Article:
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Unless you’ve been hiding in a spider hole, you know that the reports of the rapture have been greatly exaggerated. No one left the planet in any way other than the usual way. There was a small earthquake somewhere but nothing apocalyptic. The only person of note to leave the planet was a former professional wrestler. Like many, I watched all of it with the fascination of a train wreck. You just can’t look away. I’m sure many of you get tired of explaining that not all Christians are like Harold Camping and despite the name Family Bible Reading Fellowship is a lot like the First Church of Christian Science (there is neither a Christian nor a scientist in the whole place.) You may not know that there were hundreds of devout followers of Camping that gathered in places like Vietnam and a few in Times Square to await the revelation of Jesus Christ. The scoffers scoffed. The pundits . . . (punditted?) and the comedians had lots of great material. But what wasn’t seen was the tremendous spiritual damage that was done by Camping’s theological gymnastics. Over the last few days, I’ve been reading through a forum that discusses Camping’s teachings called Depart Out. Initially my reasons were voyeuristic.

I wanted to see if any of Camping’s followers would admit they were wrong. I wanted to see what lengths the true believers would go to just to justify the failed prophecy. Just imagine me in a toga watching the gladiatorial matches with a hand full of grapes and a blood thirsty smile. Yuck.

Gradually, my heart softened because, as Jay Leno found out, there are only so many interesting ways to kick someone when they are down. And down they are. Devastated. Disillusioned. Disappointed. Some of them stayed up for days waiting for the rapture. Others spent large sums of money and social capital because Camping was 100% sure that the rapture would occur on May 21 and then the destruction of the world 5 months later on October 21. Of course, Camping himself while initially flabbergasted rebounded with all the verve of Charles Taze Russell. I awaited his announcement and press conference, I admit, with a bit of my gladiatorial spirit still in place. Hey, I do like to see false prophets get their comeuppance. I also thought I might, just might, see a spiritual leader humbled, repent and step down in a genuine act of contrition and soul searching.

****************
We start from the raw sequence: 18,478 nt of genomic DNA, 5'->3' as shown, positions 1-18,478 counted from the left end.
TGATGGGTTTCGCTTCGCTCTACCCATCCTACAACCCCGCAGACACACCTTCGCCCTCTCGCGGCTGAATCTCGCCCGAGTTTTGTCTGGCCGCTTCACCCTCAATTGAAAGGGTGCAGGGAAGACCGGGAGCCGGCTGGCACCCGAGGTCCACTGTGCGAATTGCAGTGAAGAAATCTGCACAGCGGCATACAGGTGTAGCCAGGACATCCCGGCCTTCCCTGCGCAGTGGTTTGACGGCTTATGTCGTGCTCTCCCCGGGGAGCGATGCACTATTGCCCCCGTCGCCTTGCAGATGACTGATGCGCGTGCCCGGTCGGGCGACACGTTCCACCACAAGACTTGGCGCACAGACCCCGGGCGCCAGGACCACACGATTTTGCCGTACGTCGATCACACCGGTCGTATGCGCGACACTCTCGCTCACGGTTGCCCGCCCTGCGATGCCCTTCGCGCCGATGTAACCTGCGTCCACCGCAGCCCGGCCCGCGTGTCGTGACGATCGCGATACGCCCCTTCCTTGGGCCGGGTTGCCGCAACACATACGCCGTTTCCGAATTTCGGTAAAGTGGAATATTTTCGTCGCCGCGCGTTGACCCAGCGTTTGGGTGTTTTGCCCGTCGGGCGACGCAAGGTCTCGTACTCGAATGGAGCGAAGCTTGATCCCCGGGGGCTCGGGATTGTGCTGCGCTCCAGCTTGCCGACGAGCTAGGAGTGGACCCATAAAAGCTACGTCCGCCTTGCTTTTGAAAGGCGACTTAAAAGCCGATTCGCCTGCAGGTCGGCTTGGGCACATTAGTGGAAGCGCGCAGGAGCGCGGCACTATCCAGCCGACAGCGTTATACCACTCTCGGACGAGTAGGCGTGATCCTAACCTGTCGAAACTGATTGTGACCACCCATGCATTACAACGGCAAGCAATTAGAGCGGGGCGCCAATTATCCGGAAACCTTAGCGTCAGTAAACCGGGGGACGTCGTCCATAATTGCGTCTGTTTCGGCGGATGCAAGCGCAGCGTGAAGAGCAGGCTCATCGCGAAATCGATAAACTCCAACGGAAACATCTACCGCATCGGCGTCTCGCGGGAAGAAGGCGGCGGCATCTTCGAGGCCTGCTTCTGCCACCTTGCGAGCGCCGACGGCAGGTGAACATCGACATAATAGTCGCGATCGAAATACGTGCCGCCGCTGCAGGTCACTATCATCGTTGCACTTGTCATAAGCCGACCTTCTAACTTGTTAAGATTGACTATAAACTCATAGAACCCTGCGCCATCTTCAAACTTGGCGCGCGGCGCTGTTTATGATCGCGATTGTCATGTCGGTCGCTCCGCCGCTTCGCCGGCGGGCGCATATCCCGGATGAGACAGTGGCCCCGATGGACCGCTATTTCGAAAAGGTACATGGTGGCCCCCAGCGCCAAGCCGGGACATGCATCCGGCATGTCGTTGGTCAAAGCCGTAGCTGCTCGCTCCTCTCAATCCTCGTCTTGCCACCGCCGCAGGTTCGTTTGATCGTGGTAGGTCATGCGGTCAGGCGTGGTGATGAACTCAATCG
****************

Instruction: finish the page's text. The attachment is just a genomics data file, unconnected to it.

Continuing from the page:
Well that didn’t happen. Camping gave his announcement of Family Radio’s “Forum” radio talk show in a room of reporters. And aside from some penetrating questions that Camping waved aside, it was same song, second verse. Camping repeatedly insisted that May 21st prophecy did not fail. Something did happen on May 21. It was spiritual rather than physical. Now if you are a former Jehovah’s Witness or have ever dealt with a doomsday cult you’ll recognize the script. On May 21st, judgment did come. However, what Camping learned during his weekend trip back to the biblio-mathematical drawing board was that nature of the judgment itself. The world was judged by Christ invisibly and no one else can be saved. On October 21st, the world will end.

An analogy: Suppose your contractor promises that you your house will be move-in ready on May 21st but that all the incidentals will be finished up on October 21st. May 21st comes and you show up at the house ready to move in. The contractor is flabbergasted. After a bit of head scratching he comes to you and says, ” Well, my time line wasn’t wrong. We did reach a benchmark on May 21. The roof and doors are on the house so you can “move in” because there is a door and walls and stuff. Before the 21st, you couldn’t move in because there was no door or walls. However, to really physically move in, you will need to wait till our second original benchmark. But I’m not really changing the date. We met our May 21st deadline on time. It just wasn’t literally a move in, in the sense of you can start living here.”

But this isn’t about Camping’s tenacious denial of logic. It’s about those left dejected in the wake of his grievous failure. As I read the scores of posts where his followers try to make sense of what happened on May 21st, I am struck by the similarity of the reasons for holding on to Camping and the pin the tail on the rapture date. The more emotionally invested in the outcome, the harder one will try to bend the truth to make it work. As the clock ticked down and then ticked by, the faithful held on to their prediction with everything they had. Consider this post: